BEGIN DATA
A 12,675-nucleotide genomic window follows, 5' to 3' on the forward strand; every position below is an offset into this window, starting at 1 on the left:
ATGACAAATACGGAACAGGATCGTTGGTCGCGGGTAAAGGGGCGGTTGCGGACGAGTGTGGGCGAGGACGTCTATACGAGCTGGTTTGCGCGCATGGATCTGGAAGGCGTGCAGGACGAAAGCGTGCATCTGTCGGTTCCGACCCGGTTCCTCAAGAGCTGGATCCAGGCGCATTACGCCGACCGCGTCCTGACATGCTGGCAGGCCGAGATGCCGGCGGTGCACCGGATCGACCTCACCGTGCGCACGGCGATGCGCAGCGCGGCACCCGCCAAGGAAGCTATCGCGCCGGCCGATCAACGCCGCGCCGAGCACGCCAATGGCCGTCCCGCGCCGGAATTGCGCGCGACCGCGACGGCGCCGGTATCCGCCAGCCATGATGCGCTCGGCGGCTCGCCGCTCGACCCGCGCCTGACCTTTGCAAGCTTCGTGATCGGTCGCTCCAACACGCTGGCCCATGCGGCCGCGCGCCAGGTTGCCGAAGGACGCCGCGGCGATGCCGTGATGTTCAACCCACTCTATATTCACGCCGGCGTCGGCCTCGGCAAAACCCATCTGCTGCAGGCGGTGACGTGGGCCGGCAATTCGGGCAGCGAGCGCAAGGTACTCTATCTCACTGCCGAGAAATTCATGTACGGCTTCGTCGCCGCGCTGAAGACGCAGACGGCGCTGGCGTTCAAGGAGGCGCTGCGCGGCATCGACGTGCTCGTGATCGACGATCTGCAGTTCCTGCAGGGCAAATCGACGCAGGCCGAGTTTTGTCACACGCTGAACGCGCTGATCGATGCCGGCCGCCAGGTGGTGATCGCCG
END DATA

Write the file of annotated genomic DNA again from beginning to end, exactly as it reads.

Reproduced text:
A 12,675-nucleotide genomic window follows, 5' to 3' on the forward strand; every position below is an offset into this window, starting at 1 on the left:
ATGACAAATACGGAACAGGATCGTTGGTCGCGGGTAAAGGGGCGGTTGCGGACGAGTGTGGGCGAGGACGTCTATACGAGCTGGTTTGCGCGCATGGATCTGGAAGGCGTGCAGGACGAAAGCGTGCATCTGTCGGTTCCGACCCGGTTCCTCAAGAGCTGGATCCAGGCGCATTACGCCGACCGCGTCCTGACATGCTGGCAGGCCGAGATGCCGGCGGTGCACCGGATCGACCTCACCGTGCGCACGGCGATGCGCAGCGCGGCACCCGCCAAGGAAGCTATCGCGCCGGCCGATCAACGCCGCGCCGAGCACGCCAATGGCCGTCCCGCGCCGGAATTGCGCGCGACCGCGACGGCGCCGGTATCCGCCAGCCATGATGCGCTCGGCGGCTCGCCGCTCGACCCGCGCCTGACCTTTGCAAGCTTCGTGATCGGTCGCTCCAACACGCTGGCCCATGCGGCCGCGCGCCAGGTTGCCGAAGGACGCCGCGGCGATGCCGTGATGTTCAACCCACTCTATATTCACGCCGGCGTCGGCCTCGGCAAAACCCATCTGCTGCAGGCGGTGACGTGGGCCGGCAATTCGGGCAGCGAGCGCAAGGTACTCTATCTCACTGCCGAGAAATTCATGTACGGCTTCGTCGCCGCGCTGAAGACGCAGACGGCGCTGGCGTTCAAGGAGGCGCTGCGCGGCATCGACGTGCTCGTGATCGACGATCTGCAGTTCCTGCAGGGCAAATCGACGCAGGCCGAGTTTTGTCACACGCTGAACGCGCTGATCGATGCCGGCCGCCAGGTGGTGATCGCCG